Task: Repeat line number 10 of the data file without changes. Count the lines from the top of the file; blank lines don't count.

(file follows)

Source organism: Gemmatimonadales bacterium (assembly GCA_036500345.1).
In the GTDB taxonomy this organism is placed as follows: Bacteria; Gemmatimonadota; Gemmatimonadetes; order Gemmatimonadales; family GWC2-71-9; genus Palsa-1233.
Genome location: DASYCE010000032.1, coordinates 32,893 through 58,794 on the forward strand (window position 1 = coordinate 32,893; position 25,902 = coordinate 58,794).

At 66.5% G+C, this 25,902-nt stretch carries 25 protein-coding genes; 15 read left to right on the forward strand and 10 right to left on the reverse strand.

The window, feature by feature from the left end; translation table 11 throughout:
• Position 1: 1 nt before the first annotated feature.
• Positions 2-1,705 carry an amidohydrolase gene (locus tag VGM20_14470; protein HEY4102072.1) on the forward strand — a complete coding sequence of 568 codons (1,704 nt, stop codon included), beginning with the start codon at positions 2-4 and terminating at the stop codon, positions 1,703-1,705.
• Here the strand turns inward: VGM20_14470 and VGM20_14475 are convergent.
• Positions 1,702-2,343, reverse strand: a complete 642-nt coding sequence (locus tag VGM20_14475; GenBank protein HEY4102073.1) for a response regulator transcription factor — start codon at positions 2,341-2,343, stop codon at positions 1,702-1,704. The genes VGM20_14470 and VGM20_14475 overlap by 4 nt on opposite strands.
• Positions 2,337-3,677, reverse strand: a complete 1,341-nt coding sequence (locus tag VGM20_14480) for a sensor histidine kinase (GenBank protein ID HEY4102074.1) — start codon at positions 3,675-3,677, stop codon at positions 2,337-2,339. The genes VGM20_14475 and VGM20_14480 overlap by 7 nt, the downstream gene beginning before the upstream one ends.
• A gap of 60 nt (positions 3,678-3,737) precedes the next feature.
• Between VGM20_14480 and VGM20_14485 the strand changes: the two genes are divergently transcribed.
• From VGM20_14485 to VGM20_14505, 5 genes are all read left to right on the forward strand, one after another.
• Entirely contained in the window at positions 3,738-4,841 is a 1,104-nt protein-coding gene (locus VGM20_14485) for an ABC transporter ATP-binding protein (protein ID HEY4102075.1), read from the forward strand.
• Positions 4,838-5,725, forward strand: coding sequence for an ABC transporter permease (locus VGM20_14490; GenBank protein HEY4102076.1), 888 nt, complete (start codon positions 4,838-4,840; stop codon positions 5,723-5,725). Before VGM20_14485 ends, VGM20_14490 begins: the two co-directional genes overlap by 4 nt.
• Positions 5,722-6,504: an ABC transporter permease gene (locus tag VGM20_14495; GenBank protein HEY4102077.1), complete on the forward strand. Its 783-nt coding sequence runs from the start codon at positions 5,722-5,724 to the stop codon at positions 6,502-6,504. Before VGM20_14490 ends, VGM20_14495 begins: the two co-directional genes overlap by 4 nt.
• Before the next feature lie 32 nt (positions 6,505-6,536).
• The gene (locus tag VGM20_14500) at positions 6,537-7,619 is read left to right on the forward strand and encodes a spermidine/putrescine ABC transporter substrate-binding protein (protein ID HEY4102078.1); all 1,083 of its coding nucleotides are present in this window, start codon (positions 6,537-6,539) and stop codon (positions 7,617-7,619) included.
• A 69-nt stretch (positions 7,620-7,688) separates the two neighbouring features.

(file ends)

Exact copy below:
• Positions 2,337-3,677, reverse strand: a complete 1,341-nt coding sequence (locus tag VGM20_14480) for a sensor histidine kinase (GenBank protein ID HEY4102074.1) — start codon at positions 3,675-3,677, stop codon at positions 2,337-2,339. The genes VGM20_14475 and VGM20_14480 overlap by 7 nt, the downstream gene beginning before the upstream one ends.